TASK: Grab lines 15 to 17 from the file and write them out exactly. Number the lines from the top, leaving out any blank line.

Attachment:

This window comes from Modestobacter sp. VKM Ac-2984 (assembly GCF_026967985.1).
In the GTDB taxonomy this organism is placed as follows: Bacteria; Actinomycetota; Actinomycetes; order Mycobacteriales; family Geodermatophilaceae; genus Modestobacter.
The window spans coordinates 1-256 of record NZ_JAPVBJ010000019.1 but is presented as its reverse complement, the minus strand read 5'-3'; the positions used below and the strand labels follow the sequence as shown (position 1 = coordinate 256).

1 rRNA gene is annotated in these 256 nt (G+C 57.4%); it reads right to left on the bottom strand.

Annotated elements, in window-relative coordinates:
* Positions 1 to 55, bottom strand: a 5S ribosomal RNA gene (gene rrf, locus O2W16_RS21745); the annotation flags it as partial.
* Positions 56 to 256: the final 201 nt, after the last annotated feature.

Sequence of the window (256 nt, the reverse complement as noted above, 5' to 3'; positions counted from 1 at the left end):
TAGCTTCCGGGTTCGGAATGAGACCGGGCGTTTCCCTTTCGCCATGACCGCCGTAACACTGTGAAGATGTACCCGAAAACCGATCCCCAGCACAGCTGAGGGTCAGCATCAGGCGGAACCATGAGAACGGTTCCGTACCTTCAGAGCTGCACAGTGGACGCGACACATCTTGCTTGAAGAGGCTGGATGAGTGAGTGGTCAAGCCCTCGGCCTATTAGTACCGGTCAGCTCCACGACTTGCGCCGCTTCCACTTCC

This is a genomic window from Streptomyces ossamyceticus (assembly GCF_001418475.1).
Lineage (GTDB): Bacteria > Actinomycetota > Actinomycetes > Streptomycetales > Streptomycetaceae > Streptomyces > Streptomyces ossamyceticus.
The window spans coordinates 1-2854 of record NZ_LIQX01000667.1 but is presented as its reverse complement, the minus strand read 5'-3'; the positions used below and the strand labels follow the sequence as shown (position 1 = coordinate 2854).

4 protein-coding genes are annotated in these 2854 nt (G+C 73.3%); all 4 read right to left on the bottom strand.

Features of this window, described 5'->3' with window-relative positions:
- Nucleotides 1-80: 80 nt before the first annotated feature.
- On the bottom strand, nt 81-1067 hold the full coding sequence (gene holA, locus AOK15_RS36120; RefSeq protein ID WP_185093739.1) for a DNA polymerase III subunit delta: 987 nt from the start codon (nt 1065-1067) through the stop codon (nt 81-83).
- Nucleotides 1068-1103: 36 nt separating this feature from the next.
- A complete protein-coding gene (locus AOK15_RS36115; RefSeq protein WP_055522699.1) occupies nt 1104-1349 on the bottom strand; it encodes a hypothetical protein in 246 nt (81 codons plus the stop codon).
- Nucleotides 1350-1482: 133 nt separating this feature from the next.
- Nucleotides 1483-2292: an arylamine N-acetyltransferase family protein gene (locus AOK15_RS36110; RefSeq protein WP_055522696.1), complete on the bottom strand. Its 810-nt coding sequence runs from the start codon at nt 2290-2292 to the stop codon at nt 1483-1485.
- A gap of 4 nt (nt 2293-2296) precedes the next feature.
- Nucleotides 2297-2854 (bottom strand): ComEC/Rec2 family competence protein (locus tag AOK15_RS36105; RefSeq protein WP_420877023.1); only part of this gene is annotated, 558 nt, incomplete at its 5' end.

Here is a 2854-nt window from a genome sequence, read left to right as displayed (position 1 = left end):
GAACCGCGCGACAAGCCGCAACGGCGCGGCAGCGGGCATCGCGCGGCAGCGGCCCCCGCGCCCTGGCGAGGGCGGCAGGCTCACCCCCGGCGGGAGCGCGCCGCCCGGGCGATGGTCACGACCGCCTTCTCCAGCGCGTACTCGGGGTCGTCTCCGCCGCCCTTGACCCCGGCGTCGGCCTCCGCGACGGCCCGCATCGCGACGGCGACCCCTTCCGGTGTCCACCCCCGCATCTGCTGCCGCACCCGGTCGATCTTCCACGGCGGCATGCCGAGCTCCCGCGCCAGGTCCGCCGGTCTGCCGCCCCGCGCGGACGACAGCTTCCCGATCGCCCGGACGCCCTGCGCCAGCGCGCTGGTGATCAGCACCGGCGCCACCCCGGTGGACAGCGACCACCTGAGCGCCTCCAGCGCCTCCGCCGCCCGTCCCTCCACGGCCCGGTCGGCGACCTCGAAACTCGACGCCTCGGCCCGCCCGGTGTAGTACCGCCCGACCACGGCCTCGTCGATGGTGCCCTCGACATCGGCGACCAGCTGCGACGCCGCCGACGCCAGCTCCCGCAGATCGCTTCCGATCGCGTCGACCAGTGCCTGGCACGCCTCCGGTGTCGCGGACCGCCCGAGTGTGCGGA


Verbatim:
- Nucleotides 1-80: 80 nt before the first annotated feature.
- On the bottom strand, nt 81-1067 hold the full coding sequence (gene holA, locus AOK15_RS36120; RefSeq protein ID WP_185093739.1) for a DNA polymerase III subunit delta: 987 nt from the start codon (nt 1065-1067) through the stop codon (nt 81-83).
- Nucleotides 1068-1103: 36 nt separating this feature from the next.